The Work of Art in the Age of Mechanical Reproduction

The Work of Art in the Age of Mechanical Reproduction - The...

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The Work of Art in the Age of Mechanical Reproduction In 1936 , German literary and cultural critic Walter Benjamin wrote an essay on ‘The Work of Art in the Age of Mechanical Reproduction’. He analyzed how mechanical reproduction destroys the uniqueness and authenticity and he used the word "aura" to refer to the sense of awe and reverence one presumably experienced in the presence of unique works of art. There are two main themes of this famous essay: the question of art and politics and the impact of mass production on art works. Benjamin argued that the rise of easily reproducible artwork leads not only to the artwork losing its ritual meaning through the loss of its aura, but also art's political functions, its commodity value, and the social relations constructed around it. By doing so it attaches meaning to its exhibition value, which means the value of being sold, of becoming a commodity, a product rather than a creation gains meaning strictly from its intrinsic artistic quality. Benjamin uses this essay to postulate his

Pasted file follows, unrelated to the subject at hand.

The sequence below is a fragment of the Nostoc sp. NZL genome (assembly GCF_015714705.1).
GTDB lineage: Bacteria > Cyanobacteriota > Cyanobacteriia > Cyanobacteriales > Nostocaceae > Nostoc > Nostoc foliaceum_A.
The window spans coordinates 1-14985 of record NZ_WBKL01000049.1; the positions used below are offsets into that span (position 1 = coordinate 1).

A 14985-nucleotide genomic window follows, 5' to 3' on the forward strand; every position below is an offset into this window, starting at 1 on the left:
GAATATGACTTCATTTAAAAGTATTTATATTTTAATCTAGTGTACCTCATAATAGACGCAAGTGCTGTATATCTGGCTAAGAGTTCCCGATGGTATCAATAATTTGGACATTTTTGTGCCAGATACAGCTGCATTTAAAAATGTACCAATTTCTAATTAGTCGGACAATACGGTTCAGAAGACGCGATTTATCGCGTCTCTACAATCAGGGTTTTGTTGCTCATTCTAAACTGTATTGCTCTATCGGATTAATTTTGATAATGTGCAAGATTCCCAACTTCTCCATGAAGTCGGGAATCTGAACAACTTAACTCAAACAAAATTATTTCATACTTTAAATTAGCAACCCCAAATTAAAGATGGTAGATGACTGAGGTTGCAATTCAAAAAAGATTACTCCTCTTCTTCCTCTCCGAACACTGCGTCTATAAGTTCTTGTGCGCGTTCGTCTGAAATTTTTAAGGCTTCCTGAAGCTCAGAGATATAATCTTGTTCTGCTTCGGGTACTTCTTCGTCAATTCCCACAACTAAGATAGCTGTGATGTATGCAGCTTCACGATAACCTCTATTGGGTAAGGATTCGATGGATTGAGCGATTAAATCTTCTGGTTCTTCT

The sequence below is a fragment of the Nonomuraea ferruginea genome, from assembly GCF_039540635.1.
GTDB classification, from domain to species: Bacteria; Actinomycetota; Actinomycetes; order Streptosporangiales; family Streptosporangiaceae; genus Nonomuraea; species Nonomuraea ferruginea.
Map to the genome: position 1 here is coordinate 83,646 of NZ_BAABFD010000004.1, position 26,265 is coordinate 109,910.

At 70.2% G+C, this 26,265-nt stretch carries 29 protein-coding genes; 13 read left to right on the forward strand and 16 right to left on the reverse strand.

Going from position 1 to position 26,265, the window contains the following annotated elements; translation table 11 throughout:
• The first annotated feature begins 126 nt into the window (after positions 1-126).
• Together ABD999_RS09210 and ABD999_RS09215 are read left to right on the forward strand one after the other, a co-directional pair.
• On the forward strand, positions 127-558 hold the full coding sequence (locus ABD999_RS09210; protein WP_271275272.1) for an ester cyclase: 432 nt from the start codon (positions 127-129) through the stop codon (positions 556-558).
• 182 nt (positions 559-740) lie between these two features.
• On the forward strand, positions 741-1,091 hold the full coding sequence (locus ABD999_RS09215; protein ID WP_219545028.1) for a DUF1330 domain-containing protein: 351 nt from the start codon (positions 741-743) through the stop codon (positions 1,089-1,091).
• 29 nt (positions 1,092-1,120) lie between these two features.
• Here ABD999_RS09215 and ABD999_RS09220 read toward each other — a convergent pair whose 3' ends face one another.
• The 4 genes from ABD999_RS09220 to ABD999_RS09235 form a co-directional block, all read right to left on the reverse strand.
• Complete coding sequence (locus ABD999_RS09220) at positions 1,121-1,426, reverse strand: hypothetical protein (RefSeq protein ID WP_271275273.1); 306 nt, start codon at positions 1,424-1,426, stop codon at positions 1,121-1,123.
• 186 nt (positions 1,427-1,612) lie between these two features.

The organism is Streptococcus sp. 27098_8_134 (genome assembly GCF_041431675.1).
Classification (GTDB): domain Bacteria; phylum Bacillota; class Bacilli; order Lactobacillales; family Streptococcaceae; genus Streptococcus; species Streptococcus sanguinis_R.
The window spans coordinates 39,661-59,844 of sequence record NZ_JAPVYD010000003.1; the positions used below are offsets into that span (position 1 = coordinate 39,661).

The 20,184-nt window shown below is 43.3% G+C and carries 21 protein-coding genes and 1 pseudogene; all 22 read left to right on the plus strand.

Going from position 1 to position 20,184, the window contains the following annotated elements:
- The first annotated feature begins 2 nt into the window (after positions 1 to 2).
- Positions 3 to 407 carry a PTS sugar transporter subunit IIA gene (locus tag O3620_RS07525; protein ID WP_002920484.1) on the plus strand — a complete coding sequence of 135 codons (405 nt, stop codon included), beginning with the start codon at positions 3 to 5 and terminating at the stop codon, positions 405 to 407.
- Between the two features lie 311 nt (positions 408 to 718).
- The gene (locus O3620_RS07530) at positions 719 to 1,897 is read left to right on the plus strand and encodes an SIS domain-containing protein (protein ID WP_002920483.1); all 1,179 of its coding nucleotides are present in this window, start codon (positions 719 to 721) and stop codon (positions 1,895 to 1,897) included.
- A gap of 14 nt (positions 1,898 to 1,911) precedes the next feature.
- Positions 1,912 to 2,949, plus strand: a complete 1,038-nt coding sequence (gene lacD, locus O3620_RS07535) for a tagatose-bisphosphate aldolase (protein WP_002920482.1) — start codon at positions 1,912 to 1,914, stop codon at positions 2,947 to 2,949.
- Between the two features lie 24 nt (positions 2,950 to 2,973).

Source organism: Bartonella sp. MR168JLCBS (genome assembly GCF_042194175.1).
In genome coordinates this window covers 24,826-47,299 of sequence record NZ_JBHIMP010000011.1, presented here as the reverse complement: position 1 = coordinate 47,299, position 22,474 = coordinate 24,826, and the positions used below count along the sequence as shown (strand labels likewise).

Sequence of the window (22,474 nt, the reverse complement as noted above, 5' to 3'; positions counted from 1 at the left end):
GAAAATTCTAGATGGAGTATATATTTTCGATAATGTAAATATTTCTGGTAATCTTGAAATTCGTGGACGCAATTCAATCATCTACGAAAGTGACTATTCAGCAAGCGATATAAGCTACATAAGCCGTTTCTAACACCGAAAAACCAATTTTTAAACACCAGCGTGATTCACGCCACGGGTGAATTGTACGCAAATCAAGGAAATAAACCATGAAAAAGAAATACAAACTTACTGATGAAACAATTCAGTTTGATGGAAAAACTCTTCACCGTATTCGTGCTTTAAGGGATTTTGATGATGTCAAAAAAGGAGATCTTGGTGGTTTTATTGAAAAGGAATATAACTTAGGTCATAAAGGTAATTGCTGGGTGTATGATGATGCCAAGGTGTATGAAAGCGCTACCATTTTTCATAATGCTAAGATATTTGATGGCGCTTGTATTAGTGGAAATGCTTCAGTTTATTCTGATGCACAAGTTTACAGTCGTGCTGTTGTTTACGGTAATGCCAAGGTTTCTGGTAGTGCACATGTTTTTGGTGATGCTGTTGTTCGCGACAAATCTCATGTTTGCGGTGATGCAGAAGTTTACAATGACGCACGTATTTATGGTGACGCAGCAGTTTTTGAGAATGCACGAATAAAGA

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This note was uploaded on 04/01/2008 for the course COMM 371 taught by Professor Scannell during the Winter '08 term at University of Michigan.

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